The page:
toner must be used to print MICR encoding.

Design

7.    Can the drawer’s address be printed on the cheque?

      This is a proprietary matter for each Institution to determine.

8.    Do Utility Payment vouchers printed with OCRB have to conform to Design
      Specifications for Cheques and Deposit Forms?

      It is a proprietary matter for each Financial Institution to determine the design
      requirements of these vouchers.

Security

9.    How can I use Thermochromic Ink?




             Australian Payments Clearing Association Limited [ABN 12 055 136 519]
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                                                Design Specifications for Cheques and Deposit Forms




         Thermochromic ink may be printed on the front or reverse of the document. When
         printed on the front, it should be printed as a patch. Legally required text and the
         warning band must not be printed in thermochromic ink that disappears when heat
         is applied. When printed on the reverse, it may be printed as a patch or pattern
         provided that it is printed as scan non-readable at 20 C. The reaction temperature
         should be between 25 C and 27 C. The Warning Band must state where the
         thermochromic ink is located and how it should react.

10.      Why have Metameric and Intaglio printing been removed as security features to
         protect a cheque against counterfeiting?

         The changes have been made to keep Publication Design Specifications for
         Cheques and Deposit Forms current as these security features are no longer used
         on cheques printed in Australia.

11.      If asterisks are not printed in the Amount in Figures, will Financial Institutions reject
         the cheques?

         No, but it is strongly recommended that the Amount in Figures be protected by the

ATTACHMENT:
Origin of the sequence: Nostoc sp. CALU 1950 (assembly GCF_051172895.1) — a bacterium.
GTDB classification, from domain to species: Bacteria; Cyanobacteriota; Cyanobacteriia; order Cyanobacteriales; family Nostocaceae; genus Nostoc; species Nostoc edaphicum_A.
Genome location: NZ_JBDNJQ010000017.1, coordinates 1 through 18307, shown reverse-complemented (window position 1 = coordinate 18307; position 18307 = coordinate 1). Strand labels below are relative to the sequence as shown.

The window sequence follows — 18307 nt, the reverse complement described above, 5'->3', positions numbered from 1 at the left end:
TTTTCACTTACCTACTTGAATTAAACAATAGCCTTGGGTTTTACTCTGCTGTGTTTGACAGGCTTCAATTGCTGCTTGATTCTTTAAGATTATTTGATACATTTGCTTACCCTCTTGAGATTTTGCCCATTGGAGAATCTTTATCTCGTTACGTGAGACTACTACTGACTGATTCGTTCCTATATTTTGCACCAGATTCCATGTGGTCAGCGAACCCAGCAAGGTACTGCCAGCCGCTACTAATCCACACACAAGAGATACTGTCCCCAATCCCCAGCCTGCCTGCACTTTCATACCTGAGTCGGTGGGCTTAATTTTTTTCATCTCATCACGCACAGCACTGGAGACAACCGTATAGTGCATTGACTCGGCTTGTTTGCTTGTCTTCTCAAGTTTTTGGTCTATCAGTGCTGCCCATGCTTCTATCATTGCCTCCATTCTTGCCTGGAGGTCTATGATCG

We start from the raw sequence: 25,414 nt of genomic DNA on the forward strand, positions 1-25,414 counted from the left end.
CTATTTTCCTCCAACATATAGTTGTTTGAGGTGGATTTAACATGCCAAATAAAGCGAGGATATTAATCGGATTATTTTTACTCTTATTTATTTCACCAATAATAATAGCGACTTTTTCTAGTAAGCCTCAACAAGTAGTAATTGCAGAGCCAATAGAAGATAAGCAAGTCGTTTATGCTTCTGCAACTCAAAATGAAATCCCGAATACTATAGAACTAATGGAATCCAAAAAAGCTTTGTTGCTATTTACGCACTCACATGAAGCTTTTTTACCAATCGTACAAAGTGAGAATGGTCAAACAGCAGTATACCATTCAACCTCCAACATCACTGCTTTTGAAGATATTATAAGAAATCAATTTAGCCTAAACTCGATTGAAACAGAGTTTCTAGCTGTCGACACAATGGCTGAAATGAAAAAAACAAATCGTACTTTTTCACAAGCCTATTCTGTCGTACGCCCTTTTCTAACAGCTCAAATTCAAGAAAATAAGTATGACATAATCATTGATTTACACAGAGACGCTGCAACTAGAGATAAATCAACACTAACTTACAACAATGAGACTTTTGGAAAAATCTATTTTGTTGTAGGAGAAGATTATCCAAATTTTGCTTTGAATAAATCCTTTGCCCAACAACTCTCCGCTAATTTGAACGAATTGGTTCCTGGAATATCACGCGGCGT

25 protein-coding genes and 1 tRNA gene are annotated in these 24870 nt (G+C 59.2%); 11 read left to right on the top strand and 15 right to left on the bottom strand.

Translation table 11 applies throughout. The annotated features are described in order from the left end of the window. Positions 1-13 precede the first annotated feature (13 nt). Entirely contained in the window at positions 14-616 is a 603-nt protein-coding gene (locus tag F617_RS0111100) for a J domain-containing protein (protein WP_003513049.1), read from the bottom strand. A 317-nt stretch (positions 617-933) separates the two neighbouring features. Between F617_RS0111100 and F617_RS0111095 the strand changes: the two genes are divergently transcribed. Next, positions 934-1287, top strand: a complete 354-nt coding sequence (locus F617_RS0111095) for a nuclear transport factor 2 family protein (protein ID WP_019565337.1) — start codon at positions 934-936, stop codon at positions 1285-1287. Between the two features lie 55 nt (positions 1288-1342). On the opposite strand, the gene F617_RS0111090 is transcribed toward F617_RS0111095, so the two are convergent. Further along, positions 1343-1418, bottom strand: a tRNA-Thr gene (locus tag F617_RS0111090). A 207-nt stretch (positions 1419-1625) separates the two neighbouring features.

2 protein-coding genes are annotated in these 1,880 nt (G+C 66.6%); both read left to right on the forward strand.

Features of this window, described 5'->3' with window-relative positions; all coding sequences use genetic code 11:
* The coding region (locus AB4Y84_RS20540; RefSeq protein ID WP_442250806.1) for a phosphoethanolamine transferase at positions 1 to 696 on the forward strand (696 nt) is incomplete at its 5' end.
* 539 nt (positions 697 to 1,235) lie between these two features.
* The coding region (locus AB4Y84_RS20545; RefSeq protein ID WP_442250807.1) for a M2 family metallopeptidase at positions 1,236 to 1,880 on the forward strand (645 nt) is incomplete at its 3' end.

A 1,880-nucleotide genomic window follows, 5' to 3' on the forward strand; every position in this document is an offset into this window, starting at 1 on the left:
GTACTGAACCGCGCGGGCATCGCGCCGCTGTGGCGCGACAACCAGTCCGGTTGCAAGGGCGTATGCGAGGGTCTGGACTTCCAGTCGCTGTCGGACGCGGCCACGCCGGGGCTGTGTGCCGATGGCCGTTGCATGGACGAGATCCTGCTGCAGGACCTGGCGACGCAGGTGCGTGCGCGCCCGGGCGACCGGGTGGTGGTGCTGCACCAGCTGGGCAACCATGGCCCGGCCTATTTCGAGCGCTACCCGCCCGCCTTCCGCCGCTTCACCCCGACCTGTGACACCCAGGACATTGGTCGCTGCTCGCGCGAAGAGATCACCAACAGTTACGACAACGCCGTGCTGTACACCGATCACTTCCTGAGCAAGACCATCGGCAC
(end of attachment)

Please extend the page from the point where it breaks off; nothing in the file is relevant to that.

use of asterisks particularly on cheques with a pre-printed $-sign. The Amount in
         Words and Payee should also be protected by asterisks.

12.      What do we have to do to meet the security features requirements?

         The security features are listed in Section 6.2 of Design Specifications for Cheques
         and Deposit Forms. These are shown as security features intended as protection
         against alterations (section 6.2.1) and those for protection against counterfeiting
         (section 6.2.2). Details of the chosen security features to be printed for a particular
         order for cheques must be detailed on the Order for Specially Printed
         Cheques/Deposits form.

13.      Why has there been a reduction in the maximum height for Micro Printing?

         This reduction in the maximum permitted height from 0.3mm to 0.25mm is due to
         the improvements in technology of scanning and printing equipment generally
         available.

14.      What are some examples of Warning Bands?

Generic Warning Band

      This cheque is protected by security features which include:
      • {insert feature and method of testing};
      the absence of this feature could indicate a fraudulent cheque.

The following are suggested Warning Bands:

Example 1




                Australian Payments Clearing Association Limited [ABN 12 055 136 519]
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                                                  Design Specifications for Cheques and Deposit Forms




      Security feature included in this cheque is a microprinted signature line; the absence
      of which could indicate a fraudulent cheque.

Example 2

   This cheque has been printed on sensitised watermarked paper; hold up to light to
   view; the absence of the watermark could indicate a fraudulent cheque.
Example 3

      This cheque is protected by security features which include:
       • Fineline geometric pattern in background; under a magnifying glass the lines must
         be continuous; if not the cheque could be fraudulent.

Example 4

      This cheque is protected by security features which include:
       • Ultra Violet fluorescent ink pattern, which can be verified under a ultra violet light;
         the absence of which could indicate a fraudulent cheque.

Example 5A

      This cheque is protected by security features which include: